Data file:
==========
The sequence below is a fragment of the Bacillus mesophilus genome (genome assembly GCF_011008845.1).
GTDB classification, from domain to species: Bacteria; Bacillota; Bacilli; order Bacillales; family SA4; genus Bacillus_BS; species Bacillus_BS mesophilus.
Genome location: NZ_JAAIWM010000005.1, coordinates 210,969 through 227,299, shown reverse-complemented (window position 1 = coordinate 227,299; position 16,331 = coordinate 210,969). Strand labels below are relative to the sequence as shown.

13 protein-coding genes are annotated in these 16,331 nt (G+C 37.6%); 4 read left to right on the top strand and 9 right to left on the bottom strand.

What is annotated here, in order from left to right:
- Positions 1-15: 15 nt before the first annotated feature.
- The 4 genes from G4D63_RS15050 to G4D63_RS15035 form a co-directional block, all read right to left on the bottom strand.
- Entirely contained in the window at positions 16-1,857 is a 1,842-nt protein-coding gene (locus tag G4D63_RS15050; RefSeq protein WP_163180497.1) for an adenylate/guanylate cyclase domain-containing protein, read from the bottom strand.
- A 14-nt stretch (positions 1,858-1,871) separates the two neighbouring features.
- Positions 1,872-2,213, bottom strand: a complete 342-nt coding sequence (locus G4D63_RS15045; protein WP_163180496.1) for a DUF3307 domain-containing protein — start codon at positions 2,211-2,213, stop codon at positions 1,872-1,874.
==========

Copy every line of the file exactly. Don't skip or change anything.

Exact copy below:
The sequence below is a fragment of the Bacillus mesophilus genome (genome assembly GCF_011008845.1).
GTDB classification, from domain to species: Bacteria; Bacillota; Bacilli; order Bacillales; family SA4; genus Bacillus_BS; species Bacillus_BS mesophilus.
Genome location: NZ_JAAIWM010000005.1, coordinates 210,969 through 227,299, shown reverse-complemented (window position 1 = coordinate 227,299; position 16,331 = coordinate 210,969). Strand labels below are relative to the sequence as shown.

13 protein-coding genes are annotated in these 16,331 nt (G+C 37.6%); 4 read left to right on the top strand and 9 right to left on the bottom strand.

What is annotated here, in order from left to right:
- Positions 1-15: 15 nt before the first annotated feature.
- The 4 genes from G4D63_RS15050 to G4D63_RS15035 form a co-directional block, all read right to left on the bottom strand.
- Entirely contained in the window at positions 16-1,857 is a 1,842-nt protein-coding gene (locus tag G4D63_RS15050; RefSeq protein WP_163180497.1) for an adenylate/guanylate cyclase domain-containing protein, read from the bottom strand.
- A 14-nt stretch (positions 1,858-1,871) separates the two neighbouring features.
- Positions 1,872-2,213, bottom strand: a complete 342-nt coding sequence (locus G4D63_RS15045; protein WP_163180496.1) for a DUF3307 domain-containing protein — start codon at positions 2,211-2,213, stop codon at positions 1,872-1,874.